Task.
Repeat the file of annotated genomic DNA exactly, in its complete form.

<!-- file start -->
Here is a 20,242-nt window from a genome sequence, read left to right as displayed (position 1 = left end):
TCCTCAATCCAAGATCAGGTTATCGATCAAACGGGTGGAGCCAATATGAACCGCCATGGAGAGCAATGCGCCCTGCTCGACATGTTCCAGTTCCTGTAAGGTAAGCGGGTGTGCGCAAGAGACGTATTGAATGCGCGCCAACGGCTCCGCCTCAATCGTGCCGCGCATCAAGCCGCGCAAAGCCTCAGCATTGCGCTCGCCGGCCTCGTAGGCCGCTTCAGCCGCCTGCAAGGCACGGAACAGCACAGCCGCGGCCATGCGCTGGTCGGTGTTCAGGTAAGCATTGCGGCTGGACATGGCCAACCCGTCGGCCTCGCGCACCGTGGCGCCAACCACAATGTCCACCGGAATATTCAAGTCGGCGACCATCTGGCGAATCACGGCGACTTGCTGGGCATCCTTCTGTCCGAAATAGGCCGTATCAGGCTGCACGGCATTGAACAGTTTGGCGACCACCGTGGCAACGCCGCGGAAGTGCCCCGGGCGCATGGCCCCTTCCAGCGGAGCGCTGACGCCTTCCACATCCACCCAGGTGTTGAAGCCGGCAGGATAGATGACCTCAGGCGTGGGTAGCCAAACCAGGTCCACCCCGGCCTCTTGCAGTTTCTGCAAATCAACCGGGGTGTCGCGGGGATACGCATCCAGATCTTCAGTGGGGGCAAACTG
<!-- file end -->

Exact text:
Here is a 20,242-nt window from a genome sequence, read left to right as displayed (position 1 = left end):
TCCTCAATCCAAGATCAGGTTATCGATCAAACGGGTGGAGCCAATATGAACCGCCATGGAGAGCAATGCGCCCTGCTCGACATGTTCCAGTTCCTGTAAGGTAAGCGGGTGTGCGCAAGAGACGTATTGAATGCGCGCCAACGGCTCCGCCTCAATCGTGCCGCGCATCAAGCCGCGCAAAGCCTCAGCATTGCGCTCGCCGGCCTCGTAGGCCGCTTCAGCCGCCTGCAAGGCACGGAACAGCACAGCCGCGGCCATGCGCTGGTCGGTGTTCAGGTAAGCATTGCGGCTGGACATGGCCAACCCGTCGGCCTCGCGCACCGTGGCGCCAACCACAATGTCCACCGGAATATTCAAGTCGGCGACCATCTGGCGAATCACGGCGACTTGCTGGGCATCCTTCTGTCCGAAATAGGCCGTATCAGGCTGCACGGCATTGAACAGTTTGGCGACCACCGTGGCAACGCCGCGGAAGTGCCCCGGGCGCATGGCCCCTTCCAGCGGAGCGCTGACGCCTTCCACATCCACCCAGGTGTTGAAGCCGGCAGGATAGATGACCTCAGGCGTGGGTAGCCAAACCAGGTCCACCCCGGCCTCTTGCAGTTTCTGCAAATCAACCGGGGTGTCGCGGGGATACGCATCCAGATCTTCAGTGGGGGCAAACTG